Harvey Weinstein Hired an Army of Spies to Hide His Sexual Misconduct, Basically Only Fooled Rose McGowan

What do you do if you’re one of the most successful movie producers in the world but the New York Times is about to publish a story on how you’ve been harassing and assaulting women and shrubberies left and right for the last 30 years? If you’re Harvey Weinstein, you hire a bunch of former Mossad guys to put the kibosh on it like you’re some sort of Jewish Vladimir Putin.

Ronan Farrow, who left an MSNBC show that got fewer viewers than he has siblings to become a journalist, broke the story of how Weinstein hired an army of spies to discredit and threaten anyone who might speak out against him and squash the article that eventually ran in The New Yorker.

In the fall of 2016, Harvey Weinstein set out to suppress allegations that he had sexually harassed or assaulted numerous women. He began to hire private security agencies to collect information on the women and the journalists trying to expose the allegations. According to dozens of pages of documents, and seven people directly involved in the effort, the firms that Weinstein hired included Kroll, which is one of the world’s largest corporate-intelligence companies, and Black Cube, an enterprise run largely by former officers of Mossad and other Israeli intelligence agencies. Black Cube, which has branches in Tel Aviv, London, and Paris, offers its clients the skills of operatives “highly experienced and trained in Israel’s elite military and governmental intelligence units,” according to its literature.

Jesus Christ, the spy agency is called Black Cube. That definitely sounds like something that would be run by Ernst Blofeld. “Hello, Mr. Bond. This is Black Cube. You have 12 hours to comply with our demands or we will destroy Wyoming!”

I don’t want to throw anyone under the bus here, other than Harvey Weinstein that is, but it seems like everyone approached by Black Cube operatives other than Rose McGowan saw through them pretty quickly.

Filip told McGowan that she was launching an initiative to combat discrimination against women in the workplace, and asked McGowan, a vocal women’s-rights advocate, to speak at a gala kickoff event later that year. Filip offered McGowan a fee of sixty thousand dollars. “I understand that we have a lot in common,” Filip wrote to McGowan before their first meeting, in May, at the Peninsula Hotel in Beverly Hills. Filip had a U.K. cell-phone number, and she spoke with what McGowan took to be a German accent. Over the following months, the two women met at least three more times at hotel bars in Los Angeles and New York and other locations.

McGowan didn’t realize what the game was until Ronan Farrow showed her pictures of a Black Cube undercover operative that she recognized as Filip. But here’s how Ronan Farrow describes his interaction with her.

A week later, I received an e-mail from Filip asking for a meeting and suggesting that I join her campaign to end professional discrimination against women. “I am very impressed with your work as a male advocate for gender equality, and believe that you would make an invaluable addition to our activities,” she wrote, using her wealth-management firm’s e-mail address. Unsure of who she was, I did not respond.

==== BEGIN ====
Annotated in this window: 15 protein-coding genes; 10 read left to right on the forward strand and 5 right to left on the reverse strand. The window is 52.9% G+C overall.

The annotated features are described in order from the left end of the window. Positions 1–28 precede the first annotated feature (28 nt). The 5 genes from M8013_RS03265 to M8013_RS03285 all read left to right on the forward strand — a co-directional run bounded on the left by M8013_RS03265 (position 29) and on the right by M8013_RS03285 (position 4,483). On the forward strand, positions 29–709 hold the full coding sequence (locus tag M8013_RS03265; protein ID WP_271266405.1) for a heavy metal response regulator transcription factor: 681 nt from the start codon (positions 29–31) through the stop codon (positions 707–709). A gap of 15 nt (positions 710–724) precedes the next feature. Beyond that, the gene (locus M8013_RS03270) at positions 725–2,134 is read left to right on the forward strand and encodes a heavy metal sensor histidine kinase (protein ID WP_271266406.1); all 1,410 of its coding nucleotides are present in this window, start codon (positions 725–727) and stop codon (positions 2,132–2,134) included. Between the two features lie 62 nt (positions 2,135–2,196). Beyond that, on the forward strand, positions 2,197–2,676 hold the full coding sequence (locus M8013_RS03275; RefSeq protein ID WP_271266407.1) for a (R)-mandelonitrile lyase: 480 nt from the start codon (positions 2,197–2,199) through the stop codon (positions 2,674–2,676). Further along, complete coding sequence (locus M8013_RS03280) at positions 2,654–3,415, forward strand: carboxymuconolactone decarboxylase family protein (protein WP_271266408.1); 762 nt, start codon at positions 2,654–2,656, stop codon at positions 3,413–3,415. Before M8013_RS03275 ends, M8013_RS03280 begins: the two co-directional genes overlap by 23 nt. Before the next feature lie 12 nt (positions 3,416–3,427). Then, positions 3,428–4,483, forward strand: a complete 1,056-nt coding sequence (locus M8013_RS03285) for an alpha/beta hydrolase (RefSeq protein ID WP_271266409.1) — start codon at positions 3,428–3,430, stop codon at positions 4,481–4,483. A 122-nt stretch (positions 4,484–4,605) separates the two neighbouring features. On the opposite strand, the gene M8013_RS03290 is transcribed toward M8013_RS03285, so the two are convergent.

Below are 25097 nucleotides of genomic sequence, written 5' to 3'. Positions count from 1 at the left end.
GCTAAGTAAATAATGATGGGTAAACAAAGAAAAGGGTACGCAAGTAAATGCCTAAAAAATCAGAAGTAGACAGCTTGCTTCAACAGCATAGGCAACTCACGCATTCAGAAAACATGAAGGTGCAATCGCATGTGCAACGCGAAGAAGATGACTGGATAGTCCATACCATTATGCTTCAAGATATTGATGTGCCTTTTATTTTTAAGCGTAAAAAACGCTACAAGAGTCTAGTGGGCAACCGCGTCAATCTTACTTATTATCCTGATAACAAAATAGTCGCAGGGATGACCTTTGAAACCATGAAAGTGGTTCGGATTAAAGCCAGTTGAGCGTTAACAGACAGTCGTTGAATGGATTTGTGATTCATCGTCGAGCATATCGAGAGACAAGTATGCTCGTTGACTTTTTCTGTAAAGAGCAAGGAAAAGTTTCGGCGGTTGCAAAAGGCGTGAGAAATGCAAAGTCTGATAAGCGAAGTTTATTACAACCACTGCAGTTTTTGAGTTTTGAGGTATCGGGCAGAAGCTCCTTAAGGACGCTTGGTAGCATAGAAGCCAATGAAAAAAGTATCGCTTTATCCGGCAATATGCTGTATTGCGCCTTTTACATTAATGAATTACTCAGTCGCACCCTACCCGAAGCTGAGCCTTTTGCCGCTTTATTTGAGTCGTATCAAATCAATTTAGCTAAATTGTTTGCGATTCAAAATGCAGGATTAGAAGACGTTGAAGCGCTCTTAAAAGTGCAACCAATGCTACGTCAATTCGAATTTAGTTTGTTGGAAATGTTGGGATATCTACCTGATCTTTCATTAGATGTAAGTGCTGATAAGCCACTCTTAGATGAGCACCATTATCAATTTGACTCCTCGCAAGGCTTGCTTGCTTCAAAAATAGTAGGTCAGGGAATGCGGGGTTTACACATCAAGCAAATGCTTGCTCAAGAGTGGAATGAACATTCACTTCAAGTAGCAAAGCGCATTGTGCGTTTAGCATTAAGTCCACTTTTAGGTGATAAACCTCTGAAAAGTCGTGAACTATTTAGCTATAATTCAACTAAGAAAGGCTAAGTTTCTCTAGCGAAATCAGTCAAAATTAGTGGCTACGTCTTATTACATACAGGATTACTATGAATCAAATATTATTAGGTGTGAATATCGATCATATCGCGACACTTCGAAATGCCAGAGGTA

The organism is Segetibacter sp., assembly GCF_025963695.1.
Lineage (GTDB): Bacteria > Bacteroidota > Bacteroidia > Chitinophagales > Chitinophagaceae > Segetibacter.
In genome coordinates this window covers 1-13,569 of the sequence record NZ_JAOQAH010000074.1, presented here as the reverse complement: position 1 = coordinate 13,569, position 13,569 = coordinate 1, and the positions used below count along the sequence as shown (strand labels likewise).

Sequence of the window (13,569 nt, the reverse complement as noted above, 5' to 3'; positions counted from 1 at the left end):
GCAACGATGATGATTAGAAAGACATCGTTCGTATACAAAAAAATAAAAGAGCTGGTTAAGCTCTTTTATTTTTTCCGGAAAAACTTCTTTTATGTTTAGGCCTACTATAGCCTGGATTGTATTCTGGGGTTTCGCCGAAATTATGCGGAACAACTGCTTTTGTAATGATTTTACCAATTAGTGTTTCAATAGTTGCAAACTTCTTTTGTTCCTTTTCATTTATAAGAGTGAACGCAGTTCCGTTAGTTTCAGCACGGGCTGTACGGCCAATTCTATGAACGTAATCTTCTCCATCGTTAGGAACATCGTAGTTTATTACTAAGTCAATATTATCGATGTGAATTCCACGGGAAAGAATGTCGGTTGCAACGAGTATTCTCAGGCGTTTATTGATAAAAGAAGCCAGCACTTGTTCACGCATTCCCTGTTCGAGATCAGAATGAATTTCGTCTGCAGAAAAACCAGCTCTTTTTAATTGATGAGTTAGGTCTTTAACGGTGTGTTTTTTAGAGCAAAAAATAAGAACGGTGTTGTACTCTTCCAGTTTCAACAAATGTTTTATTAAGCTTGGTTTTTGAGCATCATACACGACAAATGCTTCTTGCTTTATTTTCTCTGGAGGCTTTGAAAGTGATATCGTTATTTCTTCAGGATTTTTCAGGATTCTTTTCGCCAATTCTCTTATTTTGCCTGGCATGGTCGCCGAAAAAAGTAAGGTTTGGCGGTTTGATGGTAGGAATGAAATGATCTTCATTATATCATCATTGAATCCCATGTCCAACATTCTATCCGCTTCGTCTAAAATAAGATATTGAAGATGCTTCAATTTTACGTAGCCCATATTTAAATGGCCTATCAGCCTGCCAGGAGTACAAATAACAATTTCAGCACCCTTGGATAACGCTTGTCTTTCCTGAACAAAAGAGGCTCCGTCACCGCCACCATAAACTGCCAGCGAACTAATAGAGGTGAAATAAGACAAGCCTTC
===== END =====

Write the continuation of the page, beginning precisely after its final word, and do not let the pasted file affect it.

She met with Ben Wallace as a woman named Anna claiming to have been a victim of Weinstein. Here’s how he described her.

During their second meeting, Anna requested that they sit close together, leading Wallace to suspect that she might be recording the exchange. When she recounted her experiences with Weinstein, Wallace said, “it seemed like soap-opera acting.”

Another Black Cube operative, posing as a freelance journalist, had a lengthy conversation with McGowan about Weinstein. But McGowan wasn’t the only one he called.

He contacted at least two other women with allegations against Weinstein, including the actress Annabella Sciorra, who later went public in The New Yorker with a rape allegation against Weinstein. Sciorra, whom he called in August, said that she found the conversation suspicious and got off the phone as quickly as possible. “It struck me as B.S.,” she told me. “And it scared me that Harvey was testing to see if I would talk.”

They don’t seem all that great at their job as spies, considering they’re ex-Mossad. Maybe Weinstein was a low-priority client and Black Cube sent their equivalent of Cyril Figgis to handle his case while Archer, Lana and Ray did real jobs. McGowan should have more suspicious, though. Who wants a headlining speaker for their event and makes Rose McGowan their first choice. How does that conversation even go? “You know who would be perfect? That actress from Charmed! No, not that one. No, not her, either, are you kidding, we can’t afford her. No, no, not her either, the one who replaced her. Yeah, that’s just who we need, what was her name? That’s right, Rose McGowan!”

Still, the villain of the piece is Weinstein. And he’s gone from a real world sexual harasser villain to a cartoonish movie super-villain, all to avoid goofing off in famous rapist day-care.

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